Fleet Lists' meant that and that's the way I read it per the original problem, The time between tap-off and tap-on at the railway stations also needs to be greater than a hour for that problem to occur. Customers will also pay more if they are forced to transfer to regular scheduled bus services and tap on and off on those buses. Omitting to tap on buses when readers are active in order for Opal to calculate the 'correct' fare might lead to difficulties unless unless drivers and RPOs are advised to be tolerant of such behaviour during raIl outages. I don't know that Opal customer care would necessarily care to adjust a higher fare caused by a forced transfer to a scheduled bus service because of a rail fail. Sadly, unlike London Opal doesn't do these sort of adjustments automatically.
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Re: Introducing OPAL Card

Postby BeauGiles » Mon Mar 12, 2018 10:37 am

Contactless payment trial expanded to all Sydney Ferries and light rail, and now also supports American Express and Visa in addition to Mastercard https://transportnsw.info/tickets-opal/ ... s-payments
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Re: Introducing OPAL Card

Postby moa999 » Mon Mar 12, 2018 11:32 am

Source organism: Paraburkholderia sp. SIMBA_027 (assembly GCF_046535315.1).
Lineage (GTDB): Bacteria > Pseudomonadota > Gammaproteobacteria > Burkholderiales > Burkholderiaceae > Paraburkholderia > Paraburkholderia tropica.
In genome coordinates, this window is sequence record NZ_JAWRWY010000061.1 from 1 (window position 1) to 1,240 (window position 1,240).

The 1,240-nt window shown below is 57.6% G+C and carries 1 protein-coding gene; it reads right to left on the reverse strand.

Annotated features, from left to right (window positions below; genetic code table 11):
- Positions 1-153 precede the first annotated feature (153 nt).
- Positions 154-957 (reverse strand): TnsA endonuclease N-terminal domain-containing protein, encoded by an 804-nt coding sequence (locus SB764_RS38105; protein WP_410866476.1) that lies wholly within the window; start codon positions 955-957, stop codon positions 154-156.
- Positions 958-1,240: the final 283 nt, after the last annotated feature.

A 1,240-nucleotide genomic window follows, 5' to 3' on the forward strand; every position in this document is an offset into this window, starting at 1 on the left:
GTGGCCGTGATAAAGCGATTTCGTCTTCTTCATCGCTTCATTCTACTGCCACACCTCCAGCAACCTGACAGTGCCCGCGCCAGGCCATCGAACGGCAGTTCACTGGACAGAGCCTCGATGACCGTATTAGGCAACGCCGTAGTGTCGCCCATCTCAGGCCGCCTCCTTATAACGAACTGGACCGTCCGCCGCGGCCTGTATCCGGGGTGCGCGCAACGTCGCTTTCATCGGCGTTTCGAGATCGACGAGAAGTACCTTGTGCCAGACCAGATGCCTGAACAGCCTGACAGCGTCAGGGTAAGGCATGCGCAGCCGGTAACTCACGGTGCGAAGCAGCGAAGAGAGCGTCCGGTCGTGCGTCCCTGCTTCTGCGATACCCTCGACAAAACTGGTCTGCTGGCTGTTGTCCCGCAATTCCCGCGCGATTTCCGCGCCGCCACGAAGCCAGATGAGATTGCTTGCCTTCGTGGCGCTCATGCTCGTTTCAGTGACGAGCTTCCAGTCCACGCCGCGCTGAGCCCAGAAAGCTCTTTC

Not for the regular commuter though, given it's still charging the more expensive Single Trip fares

Possibly waiting until they turn it on for buses and trains to make it fare equivalent with an Opal card
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Re: Introducing OPAL Card

Postby Fleet Lists » Mon Mar 12, 2018 11:41 am

I cant see them making the fares equivalent to an Opal Card. This is a facility for irregular travellers without an Opal card. The storing of fare information is a major hurdle to be addressed.
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Re: Introducing OPAL Card

Postby Fleet Lists » Mon Mar 12, 2018 11:44 am

The Opal website has not yet been updated to include the extension of this facility.
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Re: Introducing OPAL Card

Postby Tonymercury » Mon Mar 12, 2018 12:15 pm